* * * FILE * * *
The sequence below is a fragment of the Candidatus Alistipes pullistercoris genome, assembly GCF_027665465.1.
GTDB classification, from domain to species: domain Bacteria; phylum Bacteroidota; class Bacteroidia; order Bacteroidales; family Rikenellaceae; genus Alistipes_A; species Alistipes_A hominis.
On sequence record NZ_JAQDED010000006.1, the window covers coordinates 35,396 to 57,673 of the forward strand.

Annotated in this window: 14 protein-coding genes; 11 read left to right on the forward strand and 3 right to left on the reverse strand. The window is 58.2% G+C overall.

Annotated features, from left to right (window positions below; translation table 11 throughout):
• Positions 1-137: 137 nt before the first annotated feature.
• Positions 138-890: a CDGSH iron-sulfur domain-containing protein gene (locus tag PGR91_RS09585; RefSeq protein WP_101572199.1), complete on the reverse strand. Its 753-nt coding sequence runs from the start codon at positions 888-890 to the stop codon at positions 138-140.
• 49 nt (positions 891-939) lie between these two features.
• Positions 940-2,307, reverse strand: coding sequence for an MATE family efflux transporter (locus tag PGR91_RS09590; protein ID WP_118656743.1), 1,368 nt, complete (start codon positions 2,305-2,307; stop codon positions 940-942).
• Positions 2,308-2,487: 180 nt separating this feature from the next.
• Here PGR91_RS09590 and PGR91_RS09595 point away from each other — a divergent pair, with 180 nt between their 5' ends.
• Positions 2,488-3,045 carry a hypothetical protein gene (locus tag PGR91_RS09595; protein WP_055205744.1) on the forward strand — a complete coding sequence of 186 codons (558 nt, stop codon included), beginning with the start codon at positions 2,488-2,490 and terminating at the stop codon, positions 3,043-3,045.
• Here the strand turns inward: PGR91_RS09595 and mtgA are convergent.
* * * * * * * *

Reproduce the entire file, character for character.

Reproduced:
The sequence below is a fragment of the Candidatus Alistipes pullistercoris genome, assembly GCF_027665465.1.
GTDB classification, from domain to species: domain Bacteria; phylum Bacteroidota; class Bacteroidia; order Bacteroidales; family Rikenellaceae; genus Alistipes_A; species Alistipes_A hominis.
On sequence record NZ_JAQDED010000006.1, the window covers coordinates 35,396 to 57,673 of the forward strand.

Annotated in this window: 14 protein-coding genes; 11 read left to right on the forward strand and 3 right to left on the reverse strand. The window is 58.2% G+C overall.

Annotated features, from left to right (window positions below; translation table 11 throughout):
• Positions 1-137: 137 nt before the first annotated feature.
• Positions 138-890: a CDGSH iron-sulfur domain-containing protein gene (locus tag PGR91_RS09585; RefSeq protein WP_101572199.1), complete on the reverse strand. Its 753-nt coding sequence runs from the start codon at positions 888-890 to the stop codon at positions 138-140.
• 49 nt (positions 891-939) lie between these two features.
• Positions 940-2,307, reverse strand: coding sequence for an MATE family efflux transporter (locus tag PGR91_RS09590; protein ID WP_118656743.1), 1,368 nt, complete (start codon positions 2,305-2,307; stop codon positions 940-942).
• Positions 2,308-2,487: 180 nt separating this feature from the next.
• Here PGR91_RS09590 and PGR91_RS09595 point away from each other — a divergent pair, with 180 nt between their 5' ends.
• Positions 2,488-3,045 carry a hypothetical protein gene (locus tag PGR91_RS09595; protein WP_055205744.1) on the forward strand — a complete coding sequence of 186 codons (558 nt, stop codon included), beginning with the start codon at positions 2,488-2,490 and terminating at the stop codon, positions 3,043-3,045.
• Here the strand turns inward: PGR91_RS09595 and mtgA are convergent.